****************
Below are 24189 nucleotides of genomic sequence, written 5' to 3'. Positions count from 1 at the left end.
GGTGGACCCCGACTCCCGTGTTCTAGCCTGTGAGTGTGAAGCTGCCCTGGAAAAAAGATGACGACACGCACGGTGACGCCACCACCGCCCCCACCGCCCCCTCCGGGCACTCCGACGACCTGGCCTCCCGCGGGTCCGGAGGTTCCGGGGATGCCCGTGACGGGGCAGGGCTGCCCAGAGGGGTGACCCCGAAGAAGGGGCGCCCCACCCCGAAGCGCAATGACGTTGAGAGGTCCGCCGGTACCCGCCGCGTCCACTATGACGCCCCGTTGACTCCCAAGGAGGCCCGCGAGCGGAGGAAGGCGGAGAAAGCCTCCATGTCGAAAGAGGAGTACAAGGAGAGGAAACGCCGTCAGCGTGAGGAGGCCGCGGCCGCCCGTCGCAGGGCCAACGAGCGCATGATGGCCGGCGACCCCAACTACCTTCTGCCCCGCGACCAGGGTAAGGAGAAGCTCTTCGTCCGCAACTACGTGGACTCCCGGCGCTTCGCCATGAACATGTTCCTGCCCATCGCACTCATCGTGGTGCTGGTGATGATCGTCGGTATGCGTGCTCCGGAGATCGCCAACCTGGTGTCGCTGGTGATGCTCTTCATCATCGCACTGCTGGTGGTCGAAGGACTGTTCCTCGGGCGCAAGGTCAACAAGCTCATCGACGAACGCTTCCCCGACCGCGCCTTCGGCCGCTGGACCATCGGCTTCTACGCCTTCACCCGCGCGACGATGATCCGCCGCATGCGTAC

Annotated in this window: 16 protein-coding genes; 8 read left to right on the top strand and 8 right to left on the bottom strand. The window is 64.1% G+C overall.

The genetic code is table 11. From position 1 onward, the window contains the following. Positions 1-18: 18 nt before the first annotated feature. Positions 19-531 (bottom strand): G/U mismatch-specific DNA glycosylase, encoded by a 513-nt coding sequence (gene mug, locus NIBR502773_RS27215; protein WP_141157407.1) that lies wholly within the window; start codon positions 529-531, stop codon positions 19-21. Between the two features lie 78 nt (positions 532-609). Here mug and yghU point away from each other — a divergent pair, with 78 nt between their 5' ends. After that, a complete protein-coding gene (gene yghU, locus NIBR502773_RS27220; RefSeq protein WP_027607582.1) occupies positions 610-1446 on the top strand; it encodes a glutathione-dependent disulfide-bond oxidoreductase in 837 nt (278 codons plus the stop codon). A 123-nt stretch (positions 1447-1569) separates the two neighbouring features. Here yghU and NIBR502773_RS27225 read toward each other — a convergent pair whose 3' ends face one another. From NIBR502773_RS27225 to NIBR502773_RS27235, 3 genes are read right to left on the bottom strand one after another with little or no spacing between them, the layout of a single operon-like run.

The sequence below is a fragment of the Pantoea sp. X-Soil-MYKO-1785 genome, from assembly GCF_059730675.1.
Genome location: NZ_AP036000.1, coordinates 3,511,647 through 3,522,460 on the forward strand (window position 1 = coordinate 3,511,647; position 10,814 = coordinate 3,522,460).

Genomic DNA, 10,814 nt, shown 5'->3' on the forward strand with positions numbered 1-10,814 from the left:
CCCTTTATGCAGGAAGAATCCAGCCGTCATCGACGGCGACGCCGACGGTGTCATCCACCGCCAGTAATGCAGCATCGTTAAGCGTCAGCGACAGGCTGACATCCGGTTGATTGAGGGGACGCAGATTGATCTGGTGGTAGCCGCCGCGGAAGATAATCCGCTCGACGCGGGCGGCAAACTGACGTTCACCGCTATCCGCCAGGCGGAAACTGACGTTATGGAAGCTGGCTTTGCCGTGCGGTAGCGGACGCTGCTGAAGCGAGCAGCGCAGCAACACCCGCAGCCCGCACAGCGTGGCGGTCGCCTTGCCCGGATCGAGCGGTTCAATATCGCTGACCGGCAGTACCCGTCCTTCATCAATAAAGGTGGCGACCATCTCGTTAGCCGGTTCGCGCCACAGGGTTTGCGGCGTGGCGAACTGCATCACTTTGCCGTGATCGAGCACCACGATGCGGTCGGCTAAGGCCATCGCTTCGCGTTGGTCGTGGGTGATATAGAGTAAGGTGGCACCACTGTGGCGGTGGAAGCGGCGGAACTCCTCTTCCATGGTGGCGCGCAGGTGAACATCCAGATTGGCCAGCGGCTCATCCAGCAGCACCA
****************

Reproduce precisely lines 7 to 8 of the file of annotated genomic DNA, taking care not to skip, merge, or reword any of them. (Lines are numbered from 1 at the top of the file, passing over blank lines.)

Genomic DNA, 10,814 nt, shown 5'->3' on the forward strand with positions numbered 1-10,814 from the left:
CCCTTTATGCAGGAAGAATCCAGCCGTCATCGACGGCGACGCCGACGGTGTCATCCACCGCCAGTAATGCAGCATCGTTAAGCGTCAGCGACAGGCTGACATCCGGTTGATTGAGGGGACGCAGATTGATCTGGTGGTAGCCGCCGCGGAAGATAATCCGCTCGACGCGGGCGGCAAACTGACGTTCACCGCTATCCGCCAGGCGGAAACTGACGTTATGGAAGCTGGCTTTGCCGTGCGGTAGCGGACGCTGCTGAAGCGAGCAGCGCAGCAACACCCGCAGCCCGCACAGCGTGGCGGTCGCCTTGCCCGGATCGAGCGGTTCAATATCGCTGACCGGCAGTACCCGTCCTTCATCAATAAAGGTGGCGACCATCTCGTTAGCCGGTTCGCGCCACAGGGTTTGCGGCGTGGCGAACTGCATCACTTTGCCGTGATCGAGCACCACGATGCGGTCGGCTAAGGCCATCGCTTCGCGTTGGTCGTGGGTGATATAGAGTAAGGTGGCACCACTGTGGCGGTGGAAGCGGCGGAACTCCTCTTCCATGGTGGCGCGCAGGTGAACATCCAGATTGGCCAGCGGCTCATCCAGCAGCACCA